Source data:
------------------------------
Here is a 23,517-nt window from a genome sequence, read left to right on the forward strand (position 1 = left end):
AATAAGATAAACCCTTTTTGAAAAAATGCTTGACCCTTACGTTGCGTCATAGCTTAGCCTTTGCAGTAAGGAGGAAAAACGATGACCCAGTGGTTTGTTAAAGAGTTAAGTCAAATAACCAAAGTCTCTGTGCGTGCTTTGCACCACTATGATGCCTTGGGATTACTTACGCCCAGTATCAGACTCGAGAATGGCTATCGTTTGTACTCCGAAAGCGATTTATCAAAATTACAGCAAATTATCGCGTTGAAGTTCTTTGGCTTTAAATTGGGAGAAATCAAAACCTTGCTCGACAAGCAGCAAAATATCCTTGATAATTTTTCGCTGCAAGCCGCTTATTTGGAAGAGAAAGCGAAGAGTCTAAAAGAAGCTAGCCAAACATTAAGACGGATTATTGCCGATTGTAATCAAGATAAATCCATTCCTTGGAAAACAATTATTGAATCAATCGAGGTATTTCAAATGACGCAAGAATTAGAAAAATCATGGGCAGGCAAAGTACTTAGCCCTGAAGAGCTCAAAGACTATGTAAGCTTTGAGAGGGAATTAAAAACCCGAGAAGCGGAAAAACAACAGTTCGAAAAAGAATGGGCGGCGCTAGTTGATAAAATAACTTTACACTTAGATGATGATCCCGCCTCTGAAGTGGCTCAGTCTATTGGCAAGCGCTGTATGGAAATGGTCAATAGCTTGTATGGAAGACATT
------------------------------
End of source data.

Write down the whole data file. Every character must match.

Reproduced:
Here is a 23,517-nt window from a genome sequence, read left to right on the forward strand (position 1 = left end):
AATAAGATAAACCCTTTTTGAAAAAATGCTTGACCCTTACGTTGCGTCATAGCTTAGCCTTTGCAGTAAGGAGGAAAAACGATGACCCAGTGGTTTGTTAAAGAGTTAAGTCAAATAACCAAAGTCTCTGTGCGTGCTTTGCACCACTATGATGCCTTGGGATTACTTACGCCCAGTATCAGACTCGAGAATGGCTATCGTTTGTACTCCGAAAGCGATTTATCAAAATTACAGCAAATTATCGCGTTGAAGTTCTTTGGCTTTAAATTGGGAGAAATCAAAACCTTGCTCGACAAGCAGCAAAATATCCTTGATAATTTTTCGCTGCAAGCCGCTTATTTGGAAGAGAAAGCGAAGAGTCTAAAAGAAGCTAGCCAAACATTAAGACGGATTATTGCCGATTGTAATCAAGATAAATCCATTCCTTGGAAAACAATTATTGAATCAATCGAGGTATTTCAAATGACGCAAGAATTAGAAAAATCATGGGCAGGCAAAGTACTTAGCCCTGAAGAGCTCAAAGACTATGTAAGCTTTGAGAGGGAATTAAAAACCCGAGAAGCGGAAAAACAACAGTTCGAAAAAGAATGGGCGGCGCTAGTTGATAAAATAACTTTACACTTAGATGATGATCCCGCCTCTGAAGTGGCTCAGTCTATTGGCAAGCGCTGTATGGAAATGGTCAATAGCTTGTATGGAAGACATT